Software, Architecture, and VLSI Co-Design for Fine-Grain Voltage and Frequency Scaling

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As emerging domains demand higher performance under stringent constraints on power and energy, computer architects are increasingly relying on a combination of parallelization and specialization to improve both performance and energy efficiency. However, the combination of parallelism and specialization is also steadily increasing on-chip asymmetry in the form of spatial heterogeneity and temporal variation, which poses key challenges in the form of widely varying utilization in space (i.e., across different components) and in time (i.e., used at different times across varying performance levels). Fine-grain on-chip asymmetry requires analogously fine-grain power-control techniques in order to power (or not power) different components to different levels at just the right times to significantly reduce waste. At the same time, traditional walls of abstraction have broken down, allowing a cross-stack co-design approach across software, architecture, and VLSI to provide new, previously inaccessible information to precisely control new hardware mechanisms. This thesis explores novel fine-grain voltage and frequency scaling techniques to improve both performance and energy efficiency with software, architecture, and VLSI co-design. First, I explore architecture-circuit co-design and leverage recent work on fully integrated voltage regulation to enable realistic fine-grain voltage and frequency scaling for homogeneous systems of little cores at microsecond timescales. Second, I broaden the scope to heterogeneous systems of big and little cores and specialize for productive software task-based parallel runtimes. Third, I investigate much finer-grain asymmetry that can be exploited within coarse-grain reconfigurable arrays, which have recently attracted significant interest due to their flexibility and potential for reducing data movement energy. Finally, I describe my work on four silicon prototypes including a mixed-signal test chip and three digital ASIC test chips that support different aspects of my thesis. Throughout my thesis, I take a software, architecture, and VLSI co-design approach and focus on exploiting information newly exposed across layers of abstraction. I leverage a vertically integrated research methodology spanning across applications, runtimes, architecture, cycle-level modeling, RTL, VLSI CAD tools, SPICE-level modeling, and silicon prototyping to evaluate the potential benefit of fine-grain voltage and frequency scaling techniques.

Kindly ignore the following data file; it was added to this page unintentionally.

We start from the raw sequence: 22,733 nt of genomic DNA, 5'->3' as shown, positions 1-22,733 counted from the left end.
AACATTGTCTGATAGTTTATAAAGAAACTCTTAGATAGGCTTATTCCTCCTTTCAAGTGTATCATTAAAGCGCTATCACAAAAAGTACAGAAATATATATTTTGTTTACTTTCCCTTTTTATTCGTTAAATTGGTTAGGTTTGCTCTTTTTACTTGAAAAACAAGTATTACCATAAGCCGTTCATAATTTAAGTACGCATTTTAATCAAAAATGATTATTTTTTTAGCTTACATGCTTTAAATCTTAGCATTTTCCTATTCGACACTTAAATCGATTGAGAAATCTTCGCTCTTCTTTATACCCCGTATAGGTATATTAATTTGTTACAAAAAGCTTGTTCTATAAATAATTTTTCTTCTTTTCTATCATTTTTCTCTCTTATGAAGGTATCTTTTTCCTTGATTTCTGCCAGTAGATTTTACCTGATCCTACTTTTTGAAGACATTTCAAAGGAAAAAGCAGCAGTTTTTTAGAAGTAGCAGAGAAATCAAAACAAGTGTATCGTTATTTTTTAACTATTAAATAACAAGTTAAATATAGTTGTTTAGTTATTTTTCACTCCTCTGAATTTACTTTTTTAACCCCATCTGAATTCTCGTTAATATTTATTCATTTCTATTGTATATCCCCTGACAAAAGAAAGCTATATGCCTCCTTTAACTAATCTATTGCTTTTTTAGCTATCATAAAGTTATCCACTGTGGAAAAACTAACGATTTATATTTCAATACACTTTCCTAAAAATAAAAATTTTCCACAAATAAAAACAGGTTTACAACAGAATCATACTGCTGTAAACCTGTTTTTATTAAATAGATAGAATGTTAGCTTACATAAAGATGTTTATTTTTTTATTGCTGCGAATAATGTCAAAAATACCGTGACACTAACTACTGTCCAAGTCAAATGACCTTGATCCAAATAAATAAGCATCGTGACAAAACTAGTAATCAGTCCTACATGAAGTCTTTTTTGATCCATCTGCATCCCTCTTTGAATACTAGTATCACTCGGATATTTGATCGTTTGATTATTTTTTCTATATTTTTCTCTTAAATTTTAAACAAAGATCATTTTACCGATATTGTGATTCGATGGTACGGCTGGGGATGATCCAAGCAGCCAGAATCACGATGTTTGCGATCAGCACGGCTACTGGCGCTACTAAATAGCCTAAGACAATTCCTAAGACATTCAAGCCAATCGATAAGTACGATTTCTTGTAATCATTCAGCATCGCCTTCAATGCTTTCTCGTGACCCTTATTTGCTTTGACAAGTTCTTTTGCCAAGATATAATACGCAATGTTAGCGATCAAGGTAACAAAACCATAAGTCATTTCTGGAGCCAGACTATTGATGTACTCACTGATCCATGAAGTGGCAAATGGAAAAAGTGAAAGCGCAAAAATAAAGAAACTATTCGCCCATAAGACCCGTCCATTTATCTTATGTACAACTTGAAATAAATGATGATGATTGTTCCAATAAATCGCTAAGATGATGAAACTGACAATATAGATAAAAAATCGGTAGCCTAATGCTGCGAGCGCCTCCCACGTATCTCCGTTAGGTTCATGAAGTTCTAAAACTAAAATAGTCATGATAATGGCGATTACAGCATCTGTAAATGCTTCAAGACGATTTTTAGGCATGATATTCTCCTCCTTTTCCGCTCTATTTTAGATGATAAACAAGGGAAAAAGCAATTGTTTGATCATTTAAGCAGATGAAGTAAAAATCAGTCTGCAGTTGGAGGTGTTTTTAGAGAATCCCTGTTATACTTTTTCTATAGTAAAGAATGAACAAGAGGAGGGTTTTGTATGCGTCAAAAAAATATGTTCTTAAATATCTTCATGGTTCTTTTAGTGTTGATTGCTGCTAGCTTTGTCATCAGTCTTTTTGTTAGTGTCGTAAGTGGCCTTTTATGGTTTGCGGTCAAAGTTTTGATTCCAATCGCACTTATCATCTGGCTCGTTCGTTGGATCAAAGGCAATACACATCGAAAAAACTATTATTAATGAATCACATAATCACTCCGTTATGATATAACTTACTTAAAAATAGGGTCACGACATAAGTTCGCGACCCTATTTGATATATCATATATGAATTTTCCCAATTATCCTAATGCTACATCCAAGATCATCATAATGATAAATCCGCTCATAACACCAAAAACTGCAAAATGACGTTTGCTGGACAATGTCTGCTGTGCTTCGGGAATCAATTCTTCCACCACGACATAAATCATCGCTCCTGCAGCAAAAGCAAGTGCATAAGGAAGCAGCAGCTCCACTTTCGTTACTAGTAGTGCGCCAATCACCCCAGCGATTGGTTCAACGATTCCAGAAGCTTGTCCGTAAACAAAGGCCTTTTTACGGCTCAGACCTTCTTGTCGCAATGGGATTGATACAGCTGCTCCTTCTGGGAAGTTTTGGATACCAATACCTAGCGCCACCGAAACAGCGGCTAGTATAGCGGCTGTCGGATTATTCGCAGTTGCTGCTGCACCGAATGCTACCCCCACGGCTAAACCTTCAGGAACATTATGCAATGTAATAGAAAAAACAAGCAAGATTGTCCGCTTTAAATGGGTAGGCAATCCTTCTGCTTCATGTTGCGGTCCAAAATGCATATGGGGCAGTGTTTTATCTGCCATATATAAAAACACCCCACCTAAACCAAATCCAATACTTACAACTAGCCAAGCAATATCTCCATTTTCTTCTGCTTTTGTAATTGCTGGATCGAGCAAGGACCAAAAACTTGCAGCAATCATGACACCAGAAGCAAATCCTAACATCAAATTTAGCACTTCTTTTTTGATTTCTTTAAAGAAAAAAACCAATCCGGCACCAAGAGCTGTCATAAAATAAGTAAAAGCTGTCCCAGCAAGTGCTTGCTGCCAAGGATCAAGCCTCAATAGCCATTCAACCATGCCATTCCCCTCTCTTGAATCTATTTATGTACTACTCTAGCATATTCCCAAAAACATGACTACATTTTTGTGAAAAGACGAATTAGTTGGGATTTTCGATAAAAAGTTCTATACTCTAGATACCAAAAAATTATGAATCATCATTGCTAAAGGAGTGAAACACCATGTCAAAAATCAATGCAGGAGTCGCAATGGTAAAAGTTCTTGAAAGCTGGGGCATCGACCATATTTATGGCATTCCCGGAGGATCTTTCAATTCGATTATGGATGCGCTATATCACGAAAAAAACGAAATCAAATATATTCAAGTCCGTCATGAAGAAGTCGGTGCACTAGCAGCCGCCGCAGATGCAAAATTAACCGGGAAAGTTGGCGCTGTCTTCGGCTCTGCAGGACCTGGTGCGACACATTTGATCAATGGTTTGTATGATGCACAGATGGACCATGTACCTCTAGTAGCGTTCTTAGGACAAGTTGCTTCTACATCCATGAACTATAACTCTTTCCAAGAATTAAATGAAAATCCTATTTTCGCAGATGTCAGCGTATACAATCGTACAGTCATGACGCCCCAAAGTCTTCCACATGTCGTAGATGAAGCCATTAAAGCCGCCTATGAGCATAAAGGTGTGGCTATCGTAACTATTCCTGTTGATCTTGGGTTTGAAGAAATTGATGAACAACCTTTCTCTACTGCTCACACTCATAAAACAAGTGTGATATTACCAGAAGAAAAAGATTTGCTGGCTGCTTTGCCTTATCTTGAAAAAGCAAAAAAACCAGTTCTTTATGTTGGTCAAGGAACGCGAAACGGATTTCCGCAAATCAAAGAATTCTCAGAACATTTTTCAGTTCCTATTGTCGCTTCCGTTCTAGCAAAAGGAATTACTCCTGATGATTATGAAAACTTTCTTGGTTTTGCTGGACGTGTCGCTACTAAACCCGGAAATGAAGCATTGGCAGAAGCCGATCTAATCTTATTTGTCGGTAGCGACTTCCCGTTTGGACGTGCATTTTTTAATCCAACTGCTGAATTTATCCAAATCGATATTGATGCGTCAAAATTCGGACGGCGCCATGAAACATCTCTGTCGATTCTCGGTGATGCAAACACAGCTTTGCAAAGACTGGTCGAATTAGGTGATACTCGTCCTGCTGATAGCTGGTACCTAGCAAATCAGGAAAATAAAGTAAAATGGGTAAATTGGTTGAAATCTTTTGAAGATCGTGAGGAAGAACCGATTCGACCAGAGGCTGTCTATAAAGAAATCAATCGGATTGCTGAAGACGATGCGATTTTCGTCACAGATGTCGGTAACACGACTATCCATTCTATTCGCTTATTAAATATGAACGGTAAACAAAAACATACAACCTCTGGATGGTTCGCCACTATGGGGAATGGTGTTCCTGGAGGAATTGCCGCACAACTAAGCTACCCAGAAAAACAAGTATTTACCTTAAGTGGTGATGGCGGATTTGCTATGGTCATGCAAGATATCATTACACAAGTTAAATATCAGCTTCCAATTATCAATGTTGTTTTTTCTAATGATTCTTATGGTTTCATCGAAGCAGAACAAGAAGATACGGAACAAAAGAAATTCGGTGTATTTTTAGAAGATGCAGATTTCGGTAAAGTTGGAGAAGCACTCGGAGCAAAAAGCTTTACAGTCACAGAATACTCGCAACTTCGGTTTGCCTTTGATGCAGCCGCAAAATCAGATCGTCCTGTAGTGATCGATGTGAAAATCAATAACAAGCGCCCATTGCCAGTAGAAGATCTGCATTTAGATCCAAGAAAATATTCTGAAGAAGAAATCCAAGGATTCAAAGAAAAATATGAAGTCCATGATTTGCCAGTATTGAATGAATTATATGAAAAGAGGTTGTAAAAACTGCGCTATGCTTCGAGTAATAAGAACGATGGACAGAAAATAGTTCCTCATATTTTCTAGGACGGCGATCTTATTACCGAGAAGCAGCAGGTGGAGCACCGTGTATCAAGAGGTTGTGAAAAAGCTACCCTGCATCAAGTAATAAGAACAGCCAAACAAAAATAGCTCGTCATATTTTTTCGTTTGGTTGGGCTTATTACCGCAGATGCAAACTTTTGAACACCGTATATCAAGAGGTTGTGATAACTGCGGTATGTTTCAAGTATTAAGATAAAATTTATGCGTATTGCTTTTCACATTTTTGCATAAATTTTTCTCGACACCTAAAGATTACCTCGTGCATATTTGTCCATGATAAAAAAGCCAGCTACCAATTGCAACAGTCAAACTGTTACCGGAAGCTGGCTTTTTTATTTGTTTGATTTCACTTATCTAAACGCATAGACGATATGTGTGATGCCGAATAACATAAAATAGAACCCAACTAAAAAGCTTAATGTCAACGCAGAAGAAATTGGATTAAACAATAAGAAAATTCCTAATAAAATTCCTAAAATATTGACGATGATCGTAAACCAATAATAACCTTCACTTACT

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156 pages


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computer architecture; fine-grain dvfs; heterogeneous computing; integrated voltage regulation; reconfigurable architectures; work-stealing runtimes


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Committee Chair

Batten, Christopher

Committee Co-Chair

Committee Member

Apsel, Alyssa B.
Manohar, Rajit

Degree Discipline

Electrical and Computer Engineering

Degree Name

Ph. D., Electrical and Computer Engineering

Degree Level

Doctor of Philosophy

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Government Document




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Attribution 4.0 International


dissertation or thesis

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